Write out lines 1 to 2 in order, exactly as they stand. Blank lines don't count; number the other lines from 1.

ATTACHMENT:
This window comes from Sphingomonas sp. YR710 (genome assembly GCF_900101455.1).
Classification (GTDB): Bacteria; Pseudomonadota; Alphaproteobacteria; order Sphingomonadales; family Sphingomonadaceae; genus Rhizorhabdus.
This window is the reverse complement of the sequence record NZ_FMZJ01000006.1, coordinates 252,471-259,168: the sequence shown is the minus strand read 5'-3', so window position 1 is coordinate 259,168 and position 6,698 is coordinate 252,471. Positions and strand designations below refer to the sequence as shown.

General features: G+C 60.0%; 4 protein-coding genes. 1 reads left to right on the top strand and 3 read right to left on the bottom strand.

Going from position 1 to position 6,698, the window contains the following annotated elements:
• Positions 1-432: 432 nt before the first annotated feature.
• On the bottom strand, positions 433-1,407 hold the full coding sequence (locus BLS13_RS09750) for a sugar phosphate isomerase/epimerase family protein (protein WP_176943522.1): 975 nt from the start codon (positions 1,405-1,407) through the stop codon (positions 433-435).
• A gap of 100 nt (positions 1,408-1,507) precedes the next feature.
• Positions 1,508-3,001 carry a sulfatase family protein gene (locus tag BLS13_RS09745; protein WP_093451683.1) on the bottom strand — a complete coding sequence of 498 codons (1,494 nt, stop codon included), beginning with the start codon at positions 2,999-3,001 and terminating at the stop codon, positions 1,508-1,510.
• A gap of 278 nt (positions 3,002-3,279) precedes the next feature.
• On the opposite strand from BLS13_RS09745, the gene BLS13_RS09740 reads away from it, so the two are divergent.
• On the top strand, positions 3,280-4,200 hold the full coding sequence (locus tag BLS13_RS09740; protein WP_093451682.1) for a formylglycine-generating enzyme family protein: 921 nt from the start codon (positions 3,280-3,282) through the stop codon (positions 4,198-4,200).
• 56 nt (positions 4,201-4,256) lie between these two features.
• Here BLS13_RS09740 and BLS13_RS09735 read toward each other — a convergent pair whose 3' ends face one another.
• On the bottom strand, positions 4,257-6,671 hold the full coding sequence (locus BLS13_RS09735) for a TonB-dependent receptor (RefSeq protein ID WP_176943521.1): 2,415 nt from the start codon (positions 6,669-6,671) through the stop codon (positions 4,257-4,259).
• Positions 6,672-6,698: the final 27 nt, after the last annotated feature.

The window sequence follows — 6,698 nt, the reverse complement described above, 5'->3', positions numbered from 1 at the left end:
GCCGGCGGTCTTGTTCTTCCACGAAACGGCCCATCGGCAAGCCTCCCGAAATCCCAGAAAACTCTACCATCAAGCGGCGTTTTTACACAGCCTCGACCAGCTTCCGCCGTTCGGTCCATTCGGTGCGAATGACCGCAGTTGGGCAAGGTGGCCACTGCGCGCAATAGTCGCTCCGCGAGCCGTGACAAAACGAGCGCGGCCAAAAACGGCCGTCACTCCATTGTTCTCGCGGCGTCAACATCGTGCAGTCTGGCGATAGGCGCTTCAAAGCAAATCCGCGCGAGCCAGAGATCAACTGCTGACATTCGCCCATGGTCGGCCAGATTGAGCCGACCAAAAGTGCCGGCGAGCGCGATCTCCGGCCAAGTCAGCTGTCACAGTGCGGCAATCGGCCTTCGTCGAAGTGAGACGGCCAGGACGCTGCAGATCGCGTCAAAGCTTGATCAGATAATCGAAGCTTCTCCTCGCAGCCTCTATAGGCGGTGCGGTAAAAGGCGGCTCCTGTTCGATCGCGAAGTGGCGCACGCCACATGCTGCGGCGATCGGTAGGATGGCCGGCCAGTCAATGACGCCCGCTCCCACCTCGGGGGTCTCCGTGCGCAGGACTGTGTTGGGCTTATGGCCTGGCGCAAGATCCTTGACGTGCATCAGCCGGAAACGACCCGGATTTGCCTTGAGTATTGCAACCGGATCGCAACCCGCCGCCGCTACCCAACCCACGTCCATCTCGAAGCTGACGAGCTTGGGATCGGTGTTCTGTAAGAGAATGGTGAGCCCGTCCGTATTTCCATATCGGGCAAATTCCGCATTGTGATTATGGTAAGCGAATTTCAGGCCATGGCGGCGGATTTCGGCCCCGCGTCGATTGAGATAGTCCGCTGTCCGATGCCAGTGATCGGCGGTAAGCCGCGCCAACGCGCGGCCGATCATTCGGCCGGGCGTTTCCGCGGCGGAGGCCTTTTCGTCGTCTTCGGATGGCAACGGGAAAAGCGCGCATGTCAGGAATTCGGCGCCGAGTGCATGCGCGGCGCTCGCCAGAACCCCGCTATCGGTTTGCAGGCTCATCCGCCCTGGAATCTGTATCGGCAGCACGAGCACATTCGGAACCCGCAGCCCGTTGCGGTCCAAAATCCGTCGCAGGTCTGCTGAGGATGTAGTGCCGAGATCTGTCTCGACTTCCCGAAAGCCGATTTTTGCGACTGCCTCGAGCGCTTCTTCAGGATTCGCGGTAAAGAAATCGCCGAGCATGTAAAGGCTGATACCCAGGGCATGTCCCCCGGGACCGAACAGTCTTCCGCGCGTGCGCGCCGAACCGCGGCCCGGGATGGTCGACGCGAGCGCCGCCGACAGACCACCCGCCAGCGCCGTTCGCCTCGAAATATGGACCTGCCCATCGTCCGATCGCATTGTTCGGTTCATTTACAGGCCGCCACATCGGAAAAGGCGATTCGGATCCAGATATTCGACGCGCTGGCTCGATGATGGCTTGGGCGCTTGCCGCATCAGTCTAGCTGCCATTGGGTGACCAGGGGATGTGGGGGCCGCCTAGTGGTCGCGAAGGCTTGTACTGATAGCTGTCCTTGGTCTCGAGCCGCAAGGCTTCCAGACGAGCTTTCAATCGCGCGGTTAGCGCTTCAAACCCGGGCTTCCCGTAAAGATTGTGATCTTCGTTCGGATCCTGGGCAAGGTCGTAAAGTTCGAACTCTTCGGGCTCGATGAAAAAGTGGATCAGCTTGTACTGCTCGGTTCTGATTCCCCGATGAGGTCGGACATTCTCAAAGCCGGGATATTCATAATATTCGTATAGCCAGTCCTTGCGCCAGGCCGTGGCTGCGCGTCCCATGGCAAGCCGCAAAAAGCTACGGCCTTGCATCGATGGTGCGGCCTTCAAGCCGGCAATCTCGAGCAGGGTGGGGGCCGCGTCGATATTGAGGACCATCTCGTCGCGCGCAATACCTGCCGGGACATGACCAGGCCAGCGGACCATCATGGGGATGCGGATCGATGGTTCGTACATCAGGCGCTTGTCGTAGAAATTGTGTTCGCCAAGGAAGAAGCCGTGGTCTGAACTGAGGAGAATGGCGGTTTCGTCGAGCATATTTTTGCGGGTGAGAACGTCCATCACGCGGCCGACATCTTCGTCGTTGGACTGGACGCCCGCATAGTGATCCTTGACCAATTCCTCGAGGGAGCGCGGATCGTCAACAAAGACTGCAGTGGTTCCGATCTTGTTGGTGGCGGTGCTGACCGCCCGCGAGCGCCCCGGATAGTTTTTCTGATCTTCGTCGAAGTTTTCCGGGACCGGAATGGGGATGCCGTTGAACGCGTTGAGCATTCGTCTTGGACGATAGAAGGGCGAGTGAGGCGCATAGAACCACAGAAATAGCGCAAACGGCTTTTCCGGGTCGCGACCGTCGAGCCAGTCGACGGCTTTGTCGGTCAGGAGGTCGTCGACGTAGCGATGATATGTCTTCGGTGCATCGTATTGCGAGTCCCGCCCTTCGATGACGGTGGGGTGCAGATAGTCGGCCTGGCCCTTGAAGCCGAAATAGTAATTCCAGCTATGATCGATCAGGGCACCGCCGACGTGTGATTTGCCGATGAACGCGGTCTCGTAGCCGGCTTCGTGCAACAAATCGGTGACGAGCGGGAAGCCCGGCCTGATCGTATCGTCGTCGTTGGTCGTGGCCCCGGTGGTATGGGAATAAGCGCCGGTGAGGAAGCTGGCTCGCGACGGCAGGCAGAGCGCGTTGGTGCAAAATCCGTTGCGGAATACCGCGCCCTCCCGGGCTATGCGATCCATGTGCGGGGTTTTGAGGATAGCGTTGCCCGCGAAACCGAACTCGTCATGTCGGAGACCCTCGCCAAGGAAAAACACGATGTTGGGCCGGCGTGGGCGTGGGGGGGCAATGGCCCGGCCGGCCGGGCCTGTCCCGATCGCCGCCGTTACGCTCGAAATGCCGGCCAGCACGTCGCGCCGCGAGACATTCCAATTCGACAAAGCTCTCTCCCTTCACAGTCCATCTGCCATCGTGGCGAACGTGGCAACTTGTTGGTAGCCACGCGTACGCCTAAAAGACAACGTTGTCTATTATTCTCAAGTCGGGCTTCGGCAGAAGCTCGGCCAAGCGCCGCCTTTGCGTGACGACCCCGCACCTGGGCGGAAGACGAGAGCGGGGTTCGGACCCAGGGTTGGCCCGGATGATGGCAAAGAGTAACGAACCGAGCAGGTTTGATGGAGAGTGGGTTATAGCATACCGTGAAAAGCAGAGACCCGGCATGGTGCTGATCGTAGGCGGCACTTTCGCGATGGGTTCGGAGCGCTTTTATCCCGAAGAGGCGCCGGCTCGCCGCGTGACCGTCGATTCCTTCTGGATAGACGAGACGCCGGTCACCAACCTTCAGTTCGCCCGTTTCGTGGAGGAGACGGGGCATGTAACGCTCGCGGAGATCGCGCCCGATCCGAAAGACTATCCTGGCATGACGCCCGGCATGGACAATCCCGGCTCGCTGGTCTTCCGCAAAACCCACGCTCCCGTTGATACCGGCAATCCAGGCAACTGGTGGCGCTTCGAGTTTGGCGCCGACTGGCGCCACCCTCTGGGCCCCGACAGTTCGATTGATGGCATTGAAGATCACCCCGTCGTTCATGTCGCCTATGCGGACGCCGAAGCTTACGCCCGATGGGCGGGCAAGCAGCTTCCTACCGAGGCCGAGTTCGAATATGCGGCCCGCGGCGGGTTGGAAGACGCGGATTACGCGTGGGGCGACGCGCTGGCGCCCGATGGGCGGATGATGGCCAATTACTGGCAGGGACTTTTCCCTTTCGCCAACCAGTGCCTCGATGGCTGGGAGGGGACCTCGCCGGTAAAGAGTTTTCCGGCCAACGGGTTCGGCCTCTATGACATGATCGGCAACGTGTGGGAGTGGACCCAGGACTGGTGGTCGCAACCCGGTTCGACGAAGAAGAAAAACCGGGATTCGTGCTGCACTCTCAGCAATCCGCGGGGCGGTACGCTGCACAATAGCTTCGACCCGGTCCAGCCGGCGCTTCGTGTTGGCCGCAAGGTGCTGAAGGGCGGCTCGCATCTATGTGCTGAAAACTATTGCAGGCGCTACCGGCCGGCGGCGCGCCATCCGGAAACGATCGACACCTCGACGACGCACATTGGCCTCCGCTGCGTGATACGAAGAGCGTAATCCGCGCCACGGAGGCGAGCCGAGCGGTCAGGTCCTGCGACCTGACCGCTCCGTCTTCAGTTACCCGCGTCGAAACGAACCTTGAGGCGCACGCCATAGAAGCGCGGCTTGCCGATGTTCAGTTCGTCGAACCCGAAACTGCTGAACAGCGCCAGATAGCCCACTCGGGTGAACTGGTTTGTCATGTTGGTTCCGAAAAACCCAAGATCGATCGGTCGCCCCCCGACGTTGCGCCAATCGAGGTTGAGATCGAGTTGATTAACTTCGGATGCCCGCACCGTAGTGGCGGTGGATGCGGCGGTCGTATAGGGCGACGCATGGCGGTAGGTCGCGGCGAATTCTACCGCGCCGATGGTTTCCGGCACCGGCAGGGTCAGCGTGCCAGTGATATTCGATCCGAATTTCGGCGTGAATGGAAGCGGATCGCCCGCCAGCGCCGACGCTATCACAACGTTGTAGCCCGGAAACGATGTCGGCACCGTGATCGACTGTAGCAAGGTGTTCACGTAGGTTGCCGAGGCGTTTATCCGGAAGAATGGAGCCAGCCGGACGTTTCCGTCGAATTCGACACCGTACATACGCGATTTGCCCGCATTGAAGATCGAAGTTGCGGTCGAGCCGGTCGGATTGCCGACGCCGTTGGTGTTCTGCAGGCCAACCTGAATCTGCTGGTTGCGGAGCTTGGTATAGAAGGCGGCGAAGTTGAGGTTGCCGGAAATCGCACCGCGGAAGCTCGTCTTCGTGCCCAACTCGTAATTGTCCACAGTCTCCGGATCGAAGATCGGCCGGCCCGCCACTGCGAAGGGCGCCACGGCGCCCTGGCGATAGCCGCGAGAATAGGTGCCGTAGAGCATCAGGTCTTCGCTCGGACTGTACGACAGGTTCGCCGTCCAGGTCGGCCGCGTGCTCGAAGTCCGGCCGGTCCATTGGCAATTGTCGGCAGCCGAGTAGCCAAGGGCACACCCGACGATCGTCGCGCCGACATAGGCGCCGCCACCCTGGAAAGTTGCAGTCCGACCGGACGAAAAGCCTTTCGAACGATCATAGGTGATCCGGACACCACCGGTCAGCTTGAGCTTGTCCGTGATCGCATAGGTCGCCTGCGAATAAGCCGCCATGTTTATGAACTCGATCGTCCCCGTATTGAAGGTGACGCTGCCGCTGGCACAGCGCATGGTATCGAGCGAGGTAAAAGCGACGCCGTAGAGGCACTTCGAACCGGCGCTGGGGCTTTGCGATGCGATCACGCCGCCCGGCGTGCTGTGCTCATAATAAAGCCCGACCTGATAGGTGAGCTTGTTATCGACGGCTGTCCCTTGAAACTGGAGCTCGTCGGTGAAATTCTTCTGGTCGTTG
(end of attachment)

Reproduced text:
This window comes from Sphingomonas sp. YR710 (genome assembly GCF_900101455.1).
Classification (GTDB): Bacteria; Pseudomonadota; Alphaproteobacteria; order Sphingomonadales; family Sphingomonadaceae; genus Rhizorhabdus.